Other than returning to the practice of law? That's a tough question. I have a lot of interests, and I've pursued most of them to some extent. (I've been told I’m an overachiever – not sure if that's a compliment or an insult!) I have a pilot's license (which unfortunately hasn't been used in quite some time), and I often think I should have made flying my career. I also love animals and thought about being a vet. But I think there's a reason I never gave up writing, whereas I let other things fall by the wayside. I truly love the thought of getting in front of my keyboard each morning. Writing is the only thing that's been able to turn me into a morning person. (Well, that and the God-awful hour my girls have to leave the house for school.)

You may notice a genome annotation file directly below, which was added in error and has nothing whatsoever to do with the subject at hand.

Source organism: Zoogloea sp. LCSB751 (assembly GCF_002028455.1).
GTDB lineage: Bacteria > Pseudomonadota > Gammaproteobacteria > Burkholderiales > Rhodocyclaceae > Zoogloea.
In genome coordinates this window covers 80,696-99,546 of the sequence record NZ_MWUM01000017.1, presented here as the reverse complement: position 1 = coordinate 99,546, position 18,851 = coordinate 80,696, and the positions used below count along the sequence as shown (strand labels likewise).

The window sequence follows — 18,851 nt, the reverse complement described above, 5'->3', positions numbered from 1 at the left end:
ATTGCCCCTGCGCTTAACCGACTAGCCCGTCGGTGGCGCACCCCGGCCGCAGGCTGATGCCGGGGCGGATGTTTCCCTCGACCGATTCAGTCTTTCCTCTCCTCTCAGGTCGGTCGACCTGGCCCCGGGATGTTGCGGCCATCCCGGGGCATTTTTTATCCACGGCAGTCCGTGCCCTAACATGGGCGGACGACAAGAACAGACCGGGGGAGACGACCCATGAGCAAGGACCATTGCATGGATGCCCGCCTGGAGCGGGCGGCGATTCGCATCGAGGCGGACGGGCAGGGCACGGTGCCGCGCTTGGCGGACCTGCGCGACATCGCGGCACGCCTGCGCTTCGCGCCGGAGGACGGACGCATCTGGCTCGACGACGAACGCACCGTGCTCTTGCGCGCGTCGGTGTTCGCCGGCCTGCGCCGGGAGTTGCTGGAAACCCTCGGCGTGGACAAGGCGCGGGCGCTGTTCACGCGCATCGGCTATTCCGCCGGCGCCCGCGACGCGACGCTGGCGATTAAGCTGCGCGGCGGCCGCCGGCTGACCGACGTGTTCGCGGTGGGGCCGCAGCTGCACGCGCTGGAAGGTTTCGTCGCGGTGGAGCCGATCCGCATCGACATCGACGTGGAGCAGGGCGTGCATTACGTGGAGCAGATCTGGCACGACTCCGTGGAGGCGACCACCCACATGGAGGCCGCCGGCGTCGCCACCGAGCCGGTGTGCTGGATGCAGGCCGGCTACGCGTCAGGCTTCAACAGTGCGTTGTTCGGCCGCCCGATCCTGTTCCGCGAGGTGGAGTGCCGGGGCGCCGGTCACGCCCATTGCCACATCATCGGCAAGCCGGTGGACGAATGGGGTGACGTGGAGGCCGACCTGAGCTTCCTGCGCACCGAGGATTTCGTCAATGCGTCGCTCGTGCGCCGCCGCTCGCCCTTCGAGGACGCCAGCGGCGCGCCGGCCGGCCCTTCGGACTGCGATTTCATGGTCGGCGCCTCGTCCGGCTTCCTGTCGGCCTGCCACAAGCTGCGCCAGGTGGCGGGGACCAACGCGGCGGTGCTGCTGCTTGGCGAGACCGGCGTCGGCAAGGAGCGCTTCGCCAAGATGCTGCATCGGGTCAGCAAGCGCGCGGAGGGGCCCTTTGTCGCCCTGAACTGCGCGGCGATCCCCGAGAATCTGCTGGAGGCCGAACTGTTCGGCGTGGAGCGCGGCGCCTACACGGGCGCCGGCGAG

Rescuing Olivia comes out in the U.S. on February 2, so I've been putting together my promotion plan. I'm also well into the first draft of a sequel to Tell No Lies. I never intended to do a sequel – after finishing the original, I was ready to move on to new characters, and I simply had no idea what the plot for a sequel would be – but so many readers have asked me whether there would be one that I finally started considering the possibility. And by the time I finished Rescuing Olivia, I had been away from Jack, Jenny, and Claire long enough that I thought it would be fun to jump back into their world. The first line popped into my head one day when I was driving home from my daughter's school. As usual, I didn't know where it would take me, but I loved the line, so as soon as I got home I started writing. I'm now about two-thirds of the way into it.